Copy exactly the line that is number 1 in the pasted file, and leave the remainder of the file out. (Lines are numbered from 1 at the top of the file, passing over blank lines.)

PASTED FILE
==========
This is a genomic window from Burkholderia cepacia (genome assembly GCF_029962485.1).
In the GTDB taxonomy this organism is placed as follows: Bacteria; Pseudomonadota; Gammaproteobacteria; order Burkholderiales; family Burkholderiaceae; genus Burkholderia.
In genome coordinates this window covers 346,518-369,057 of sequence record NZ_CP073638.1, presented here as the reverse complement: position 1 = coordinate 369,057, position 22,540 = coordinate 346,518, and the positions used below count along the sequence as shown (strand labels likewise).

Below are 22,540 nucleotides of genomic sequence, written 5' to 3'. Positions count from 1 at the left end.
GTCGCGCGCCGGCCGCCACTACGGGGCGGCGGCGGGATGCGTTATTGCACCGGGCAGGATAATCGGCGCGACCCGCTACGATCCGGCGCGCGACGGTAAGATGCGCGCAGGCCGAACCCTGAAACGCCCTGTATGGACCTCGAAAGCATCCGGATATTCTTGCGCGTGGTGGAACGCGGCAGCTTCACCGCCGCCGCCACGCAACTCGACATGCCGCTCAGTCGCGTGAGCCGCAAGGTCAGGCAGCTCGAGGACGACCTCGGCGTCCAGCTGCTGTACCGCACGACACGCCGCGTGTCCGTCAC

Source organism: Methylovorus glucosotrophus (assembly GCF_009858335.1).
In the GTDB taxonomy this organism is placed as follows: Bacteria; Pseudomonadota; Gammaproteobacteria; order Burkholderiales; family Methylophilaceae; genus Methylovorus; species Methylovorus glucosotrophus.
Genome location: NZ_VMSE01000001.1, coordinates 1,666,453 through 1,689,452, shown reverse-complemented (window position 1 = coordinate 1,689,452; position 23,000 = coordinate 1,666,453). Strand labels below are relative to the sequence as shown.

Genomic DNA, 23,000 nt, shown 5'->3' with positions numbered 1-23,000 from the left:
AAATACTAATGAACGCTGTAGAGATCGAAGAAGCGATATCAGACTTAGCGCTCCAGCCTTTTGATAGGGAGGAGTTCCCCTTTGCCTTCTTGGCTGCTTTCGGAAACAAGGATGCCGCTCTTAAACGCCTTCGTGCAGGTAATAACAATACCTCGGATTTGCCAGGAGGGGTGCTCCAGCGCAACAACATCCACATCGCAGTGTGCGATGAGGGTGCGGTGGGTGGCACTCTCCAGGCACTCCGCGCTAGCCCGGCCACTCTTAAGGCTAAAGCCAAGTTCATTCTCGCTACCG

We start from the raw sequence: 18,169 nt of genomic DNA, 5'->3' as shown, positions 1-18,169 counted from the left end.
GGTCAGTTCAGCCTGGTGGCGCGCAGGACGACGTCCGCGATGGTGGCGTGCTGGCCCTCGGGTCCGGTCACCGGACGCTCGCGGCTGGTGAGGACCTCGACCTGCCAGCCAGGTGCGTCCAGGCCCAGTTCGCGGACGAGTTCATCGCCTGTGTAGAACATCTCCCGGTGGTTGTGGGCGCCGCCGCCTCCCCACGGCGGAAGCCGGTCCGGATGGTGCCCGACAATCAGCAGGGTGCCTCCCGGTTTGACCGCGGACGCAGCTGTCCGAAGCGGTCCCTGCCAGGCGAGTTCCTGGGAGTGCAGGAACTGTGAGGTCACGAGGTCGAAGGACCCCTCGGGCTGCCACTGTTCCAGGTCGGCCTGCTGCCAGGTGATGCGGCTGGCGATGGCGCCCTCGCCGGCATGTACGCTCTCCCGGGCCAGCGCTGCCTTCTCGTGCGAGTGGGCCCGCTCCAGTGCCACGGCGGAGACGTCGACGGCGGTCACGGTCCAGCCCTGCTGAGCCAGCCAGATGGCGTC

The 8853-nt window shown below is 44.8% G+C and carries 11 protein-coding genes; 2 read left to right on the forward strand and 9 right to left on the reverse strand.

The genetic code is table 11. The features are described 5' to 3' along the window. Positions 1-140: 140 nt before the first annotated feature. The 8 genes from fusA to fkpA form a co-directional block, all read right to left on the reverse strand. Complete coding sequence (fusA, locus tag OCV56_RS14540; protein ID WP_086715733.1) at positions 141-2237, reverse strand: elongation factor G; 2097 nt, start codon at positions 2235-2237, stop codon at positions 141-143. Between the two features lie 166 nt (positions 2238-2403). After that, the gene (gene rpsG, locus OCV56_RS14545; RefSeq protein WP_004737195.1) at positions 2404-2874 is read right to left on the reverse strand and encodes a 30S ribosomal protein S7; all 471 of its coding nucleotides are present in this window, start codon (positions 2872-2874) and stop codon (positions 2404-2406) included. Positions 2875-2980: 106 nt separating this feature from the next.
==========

This is a genomic window from Burkholderia cepacia (genome assembly GCF_029962485.1).